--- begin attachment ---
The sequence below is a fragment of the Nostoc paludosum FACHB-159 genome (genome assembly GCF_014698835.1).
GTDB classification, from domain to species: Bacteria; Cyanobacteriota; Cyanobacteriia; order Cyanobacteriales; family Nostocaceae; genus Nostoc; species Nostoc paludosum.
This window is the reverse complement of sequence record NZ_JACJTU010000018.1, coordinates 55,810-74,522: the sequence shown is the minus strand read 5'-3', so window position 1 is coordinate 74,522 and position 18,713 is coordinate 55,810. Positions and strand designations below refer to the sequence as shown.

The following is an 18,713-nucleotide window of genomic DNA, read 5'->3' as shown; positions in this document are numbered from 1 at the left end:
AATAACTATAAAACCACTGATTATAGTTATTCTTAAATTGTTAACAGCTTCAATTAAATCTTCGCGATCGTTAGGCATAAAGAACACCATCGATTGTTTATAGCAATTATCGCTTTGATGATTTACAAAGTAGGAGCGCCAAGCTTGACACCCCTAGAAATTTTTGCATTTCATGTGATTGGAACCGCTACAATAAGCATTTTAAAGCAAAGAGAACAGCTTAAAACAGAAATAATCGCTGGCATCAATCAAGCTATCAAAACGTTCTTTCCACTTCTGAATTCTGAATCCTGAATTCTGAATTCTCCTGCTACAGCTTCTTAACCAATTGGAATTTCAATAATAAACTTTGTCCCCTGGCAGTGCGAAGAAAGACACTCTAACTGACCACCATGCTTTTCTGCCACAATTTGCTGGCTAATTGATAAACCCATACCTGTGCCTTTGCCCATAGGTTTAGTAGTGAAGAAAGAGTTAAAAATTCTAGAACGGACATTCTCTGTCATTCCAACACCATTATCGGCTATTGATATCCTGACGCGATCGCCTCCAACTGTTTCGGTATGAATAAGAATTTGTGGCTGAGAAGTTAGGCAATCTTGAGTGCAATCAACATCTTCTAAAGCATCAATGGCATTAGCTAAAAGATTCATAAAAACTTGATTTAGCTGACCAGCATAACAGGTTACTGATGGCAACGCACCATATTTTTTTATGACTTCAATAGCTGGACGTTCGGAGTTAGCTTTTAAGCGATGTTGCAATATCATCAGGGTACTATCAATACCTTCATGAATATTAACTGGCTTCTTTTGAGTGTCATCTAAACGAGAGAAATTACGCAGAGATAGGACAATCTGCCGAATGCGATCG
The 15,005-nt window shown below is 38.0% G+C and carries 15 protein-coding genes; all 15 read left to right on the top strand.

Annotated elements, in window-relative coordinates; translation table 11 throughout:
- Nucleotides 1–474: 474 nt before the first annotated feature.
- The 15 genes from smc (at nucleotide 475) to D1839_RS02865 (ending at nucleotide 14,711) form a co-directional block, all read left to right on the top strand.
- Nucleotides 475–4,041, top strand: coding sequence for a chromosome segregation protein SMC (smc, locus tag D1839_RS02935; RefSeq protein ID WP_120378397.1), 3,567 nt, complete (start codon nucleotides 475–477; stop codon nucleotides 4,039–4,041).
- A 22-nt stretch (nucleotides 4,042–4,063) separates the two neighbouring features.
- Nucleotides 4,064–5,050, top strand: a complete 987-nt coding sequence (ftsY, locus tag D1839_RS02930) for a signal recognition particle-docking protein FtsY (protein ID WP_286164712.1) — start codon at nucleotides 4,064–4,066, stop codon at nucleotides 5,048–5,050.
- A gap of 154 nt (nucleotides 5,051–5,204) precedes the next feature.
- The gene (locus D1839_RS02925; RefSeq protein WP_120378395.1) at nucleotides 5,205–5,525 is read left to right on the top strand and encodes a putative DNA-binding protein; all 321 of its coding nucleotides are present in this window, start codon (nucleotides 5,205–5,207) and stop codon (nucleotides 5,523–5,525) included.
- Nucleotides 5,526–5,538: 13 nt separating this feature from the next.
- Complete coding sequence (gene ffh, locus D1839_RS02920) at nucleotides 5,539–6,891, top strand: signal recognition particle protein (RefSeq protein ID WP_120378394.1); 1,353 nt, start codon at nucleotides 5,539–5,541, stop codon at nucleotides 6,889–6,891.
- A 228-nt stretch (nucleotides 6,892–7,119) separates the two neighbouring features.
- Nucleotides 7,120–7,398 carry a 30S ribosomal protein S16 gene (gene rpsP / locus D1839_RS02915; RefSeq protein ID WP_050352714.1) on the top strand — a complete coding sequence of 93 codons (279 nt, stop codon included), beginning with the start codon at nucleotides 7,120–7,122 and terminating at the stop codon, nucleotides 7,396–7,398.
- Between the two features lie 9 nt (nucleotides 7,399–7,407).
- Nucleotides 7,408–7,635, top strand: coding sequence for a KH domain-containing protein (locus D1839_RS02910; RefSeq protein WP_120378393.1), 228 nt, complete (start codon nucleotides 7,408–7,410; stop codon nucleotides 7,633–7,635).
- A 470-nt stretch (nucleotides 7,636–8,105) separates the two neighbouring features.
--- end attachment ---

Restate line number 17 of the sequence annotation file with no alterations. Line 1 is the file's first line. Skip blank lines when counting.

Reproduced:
- A 228-nt stretch (nucleotides 6,892–7,119) separates the two neighbouring features.